It's hard to remember exactly when it sunk in that the Los Angeles Lakers were flawed beyond repair this season.

Maybe it was Russell Westbrook opening the season 15 for 43 from the field, or Anthony Davis' first significant injury, or their midseason slide, or Davis' second significant injury, or when they got their entire Big 3 back and still lost to the New Orleans Pelicans.

A team with an NBA-record 57 All-Star selections on its roster entering the season and just a season removed from a championship isn't supposed to be this bad, especially when it has LeBron James. Los Angeles entered this offseason with the usual amount of hype after retooling its roster following its disappointing and injury-influenced playoff exit last season, but that retooling seemed to only accelerate the decay of a title-winning core.

Who could have seen that coming? Well, a lot of people, especially those who have harped on Westbrook's inefficiency for years. But few, if any, explained the Lakers' upcoming woes as succinctly as James, who, perhaps sensing social media criticism of the team he put together, posted a facetious tweet in August that turned out to be downright prophetic.

The tweet has since been deleted, but it read:

Keep talking about my squad, our personnel ages, the way they play, he stays injured, we’re past our time in this league, etc etc etc!! Do me one favor PLEASE!!!! And I mean PLEASE!!!! ?? Keep that same narrative ENERGY when it’s begins! That’s all I ask. #ThankYou ?

So, at James' request, let's talk about the Lakers, specifically their personnel age, the way they play, their injuries, their receding talent and everything else that added up to the season of a Lakers hater's dreams.

'Our personnel ages'

An excellent starting point. Sometimes the oldest team in the NBA plays like the oldest team in the NBA.

It should never be a surprise when a James-led team bets big on veterans (who happen to be friends with James), but the 2021-22 Lakers followed that trend to an unprecedented magnitude last summer. To support James (37 years old) and Davis (29), they added Westbrook (33) as their newest star as well as Carmelo Anthony (37), Dwight Howard (36), Avery Bradley (31), Wayne Ellington (34), Kent Bazemore (32), Trevor Ariza (36), DeAndre Jordan (33) and Rajon Rondo (36).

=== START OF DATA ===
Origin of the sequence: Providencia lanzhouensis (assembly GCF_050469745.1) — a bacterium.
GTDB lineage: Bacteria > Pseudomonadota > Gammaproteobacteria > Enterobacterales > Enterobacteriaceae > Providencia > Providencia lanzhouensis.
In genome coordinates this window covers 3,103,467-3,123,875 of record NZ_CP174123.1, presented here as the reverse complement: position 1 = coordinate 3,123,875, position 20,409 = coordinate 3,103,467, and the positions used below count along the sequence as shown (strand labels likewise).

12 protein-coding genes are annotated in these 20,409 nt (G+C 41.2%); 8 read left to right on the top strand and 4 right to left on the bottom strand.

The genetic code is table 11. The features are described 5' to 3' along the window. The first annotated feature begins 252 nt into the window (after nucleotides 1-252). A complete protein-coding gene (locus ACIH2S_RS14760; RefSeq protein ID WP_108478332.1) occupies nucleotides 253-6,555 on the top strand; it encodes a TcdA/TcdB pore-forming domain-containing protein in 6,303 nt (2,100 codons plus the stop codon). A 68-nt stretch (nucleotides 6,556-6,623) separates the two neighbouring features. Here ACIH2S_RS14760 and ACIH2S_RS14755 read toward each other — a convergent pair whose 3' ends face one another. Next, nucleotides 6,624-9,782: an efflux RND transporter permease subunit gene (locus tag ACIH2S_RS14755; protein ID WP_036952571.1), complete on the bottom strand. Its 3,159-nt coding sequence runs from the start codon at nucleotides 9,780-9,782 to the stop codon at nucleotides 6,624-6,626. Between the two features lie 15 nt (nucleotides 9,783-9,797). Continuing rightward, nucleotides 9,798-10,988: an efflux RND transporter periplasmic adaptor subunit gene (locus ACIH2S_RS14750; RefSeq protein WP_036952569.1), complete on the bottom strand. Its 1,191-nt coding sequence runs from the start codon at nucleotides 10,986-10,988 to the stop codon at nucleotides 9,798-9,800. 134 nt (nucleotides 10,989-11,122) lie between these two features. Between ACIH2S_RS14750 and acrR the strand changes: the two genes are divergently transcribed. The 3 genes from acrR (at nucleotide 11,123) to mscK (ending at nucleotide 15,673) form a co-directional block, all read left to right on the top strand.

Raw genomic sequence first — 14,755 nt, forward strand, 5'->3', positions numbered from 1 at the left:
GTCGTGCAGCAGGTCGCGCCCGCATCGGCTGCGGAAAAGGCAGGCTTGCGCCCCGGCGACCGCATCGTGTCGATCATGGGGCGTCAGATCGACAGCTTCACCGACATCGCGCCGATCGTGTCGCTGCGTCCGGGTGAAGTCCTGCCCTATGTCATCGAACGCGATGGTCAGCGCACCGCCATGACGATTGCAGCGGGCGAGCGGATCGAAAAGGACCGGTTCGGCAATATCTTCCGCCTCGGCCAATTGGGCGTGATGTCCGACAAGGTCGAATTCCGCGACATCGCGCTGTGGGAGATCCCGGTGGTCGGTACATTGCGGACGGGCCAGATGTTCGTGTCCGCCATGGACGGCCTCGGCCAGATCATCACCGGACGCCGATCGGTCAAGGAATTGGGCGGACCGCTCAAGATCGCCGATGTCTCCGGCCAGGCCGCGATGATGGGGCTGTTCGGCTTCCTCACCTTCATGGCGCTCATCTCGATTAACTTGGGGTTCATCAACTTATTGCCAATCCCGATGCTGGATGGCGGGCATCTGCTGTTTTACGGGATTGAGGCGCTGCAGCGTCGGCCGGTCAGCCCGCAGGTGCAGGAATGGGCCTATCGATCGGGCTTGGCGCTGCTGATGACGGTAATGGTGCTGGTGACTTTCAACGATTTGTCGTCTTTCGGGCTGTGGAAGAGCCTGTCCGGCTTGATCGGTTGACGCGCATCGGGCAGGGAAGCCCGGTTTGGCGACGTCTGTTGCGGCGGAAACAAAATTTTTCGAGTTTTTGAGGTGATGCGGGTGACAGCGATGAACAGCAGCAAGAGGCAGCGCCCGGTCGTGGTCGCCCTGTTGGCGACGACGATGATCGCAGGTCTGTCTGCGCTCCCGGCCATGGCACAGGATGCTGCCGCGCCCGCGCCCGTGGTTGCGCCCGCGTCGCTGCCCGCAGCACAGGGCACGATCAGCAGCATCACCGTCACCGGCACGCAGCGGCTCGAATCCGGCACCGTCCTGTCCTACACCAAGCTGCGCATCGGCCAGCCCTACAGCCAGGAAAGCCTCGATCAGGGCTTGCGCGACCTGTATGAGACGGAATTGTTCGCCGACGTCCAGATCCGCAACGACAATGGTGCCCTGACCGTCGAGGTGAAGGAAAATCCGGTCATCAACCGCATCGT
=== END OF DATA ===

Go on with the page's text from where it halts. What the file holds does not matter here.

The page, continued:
Yes, they also added relative youngsters Malik Monk and Kendrick Nunn (more on him later), but adding all those older players was an astonishing move considering the Lakers' needs.

Suffice to say, the strategy did not work out.

Jordan and Rondo are no longer on the team, while Ariza, Ellington and Bazemore have been regular healthy scratches. Anthony, Howard and Bradley are still seeing regular minutes, but none has been a real difference-maker.

'The way they play'

Let's use this section to talk about Westbrook.

Whatever you say about the former MVP, it's hard to deny that few players in the NBA have outlined so clearly what they are. Westbrook is historically ball-dominant, can attack the paint, find an open man and rebound at a historically good rate for a guard. He isn't an impact defender, he has never been an off-ball threat and, above all, he is a historically bad shooter. As in, the worst 3-point shooter in NBA history among players who have shot from deep as often as him.

Now, picture what the Lakers needed last offseason. They won a title by using James as their point guard, winning on defense and rebounding with the resulting size advantage, and surrounding their superstar with perimeter shooting talent. Their response to a disappointing season was … to add a point guard who is a negligible presence when James has the ball, does little on defense and shoots so badly he complained about being called "Westbrick" this season.

Westbrook was a big name to add last summer, but he was absolutely the wrong player to turn the Lakers back toward the land of contention, especially on his horrific $44 million salary this season. Combine that square peg in a round hole with an aging roster that unsurprisingly struggled on defense, and you have a fiasco.

'He stays injured'

Anthony Davis time. Well, not just Davis, sadly.

Davis' injury woes may be the Lakers' biggest issue of the past two seasons, as his groin injury was basically a death blow to them last season against a very good Phoenix Suns team. This season, he missed a month-plus with an MCL sprain, then another month-plus with a foot injury.

The All-Star's ability to stay on the court was the biggest worry when the Lakers traded for him. He has played fewer games in 2021-22 (40) and 2020-21 (36) than in even his most snakebitten season in New Orleans.